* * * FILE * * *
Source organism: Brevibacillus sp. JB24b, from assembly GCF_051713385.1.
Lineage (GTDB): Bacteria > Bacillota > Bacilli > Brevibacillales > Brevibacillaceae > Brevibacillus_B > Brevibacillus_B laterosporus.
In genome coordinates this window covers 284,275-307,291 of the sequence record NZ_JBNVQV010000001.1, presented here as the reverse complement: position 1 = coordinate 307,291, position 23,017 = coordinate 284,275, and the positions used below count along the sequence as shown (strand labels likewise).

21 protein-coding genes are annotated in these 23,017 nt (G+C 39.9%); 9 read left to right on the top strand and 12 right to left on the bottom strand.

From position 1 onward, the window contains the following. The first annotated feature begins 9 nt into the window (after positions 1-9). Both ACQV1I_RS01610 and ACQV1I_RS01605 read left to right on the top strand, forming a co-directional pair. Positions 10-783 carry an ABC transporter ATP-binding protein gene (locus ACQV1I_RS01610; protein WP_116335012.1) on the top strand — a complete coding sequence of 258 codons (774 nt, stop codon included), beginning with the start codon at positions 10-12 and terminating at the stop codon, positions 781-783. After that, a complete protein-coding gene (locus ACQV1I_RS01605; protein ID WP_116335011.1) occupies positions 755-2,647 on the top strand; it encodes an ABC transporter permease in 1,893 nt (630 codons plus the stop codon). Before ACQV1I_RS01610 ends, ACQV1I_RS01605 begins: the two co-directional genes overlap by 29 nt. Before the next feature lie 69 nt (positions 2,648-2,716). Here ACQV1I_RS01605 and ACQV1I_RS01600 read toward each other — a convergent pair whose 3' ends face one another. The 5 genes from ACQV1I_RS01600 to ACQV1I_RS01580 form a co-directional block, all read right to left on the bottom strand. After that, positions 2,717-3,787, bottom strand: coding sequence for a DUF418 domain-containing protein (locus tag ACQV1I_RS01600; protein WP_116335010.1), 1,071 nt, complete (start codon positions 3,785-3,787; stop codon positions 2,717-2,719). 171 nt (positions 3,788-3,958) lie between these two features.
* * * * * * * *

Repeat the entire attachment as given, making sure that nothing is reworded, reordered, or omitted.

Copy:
Source organism: Brevibacillus sp. JB24b, from assembly GCF_051713385.1.
Lineage (GTDB): Bacteria > Bacillota > Bacilli > Brevibacillales > Brevibacillaceae > Brevibacillus_B > Brevibacillus_B laterosporus.
In genome coordinates this window covers 284,275-307,291 of the sequence record NZ_JBNVQV010000001.1, presented here as the reverse complement: position 1 = coordinate 307,291, position 23,017 = coordinate 284,275, and the positions used below count along the sequence as shown (strand labels likewise).

21 protein-coding genes are annotated in these 23,017 nt (G+C 39.9%); 9 read left to right on the top strand and 12 right to left on the bottom strand.

From position 1 onward, the window contains the following. The first annotated feature begins 9 nt into the window (after positions 1-9). Both ACQV1I_RS01610 and ACQV1I_RS01605 read left to right on the top strand, forming a co-directional pair. Positions 10-783 carry an ABC transporter ATP-binding protein gene (locus ACQV1I_RS01610; protein WP_116335012.1) on the top strand — a complete coding sequence of 258 codons (774 nt, stop codon included), beginning with the start codon at positions 10-12 and terminating at the stop codon, positions 781-783. After that, a complete protein-coding gene (locus ACQV1I_RS01605; protein ID WP_116335011.1) occupies positions 755-2,647 on the top strand; it encodes an ABC transporter permease in 1,893 nt (630 codons plus the stop codon). Before ACQV1I_RS01610 ends, ACQV1I_RS01605 begins: the two co-directional genes overlap by 29 nt. Before the next feature lie 69 nt (positions 2,648-2,716). Here ACQV1I_RS01605 and ACQV1I_RS01600 read toward each other — a convergent pair whose 3' ends face one another. The 5 genes from ACQV1I_RS01600 to ACQV1I_RS01580 form a co-directional block, all read right to left on the bottom strand. After that, positions 2,717-3,787, bottom strand: coding sequence for a DUF418 domain-containing protein (locus tag ACQV1I_RS01600; protein WP_116335010.1), 1,071 nt, complete (start codon positions 3,785-3,787; stop codon positions 2,717-2,719). 171 nt (positions 3,788-3,958) lie between these two features.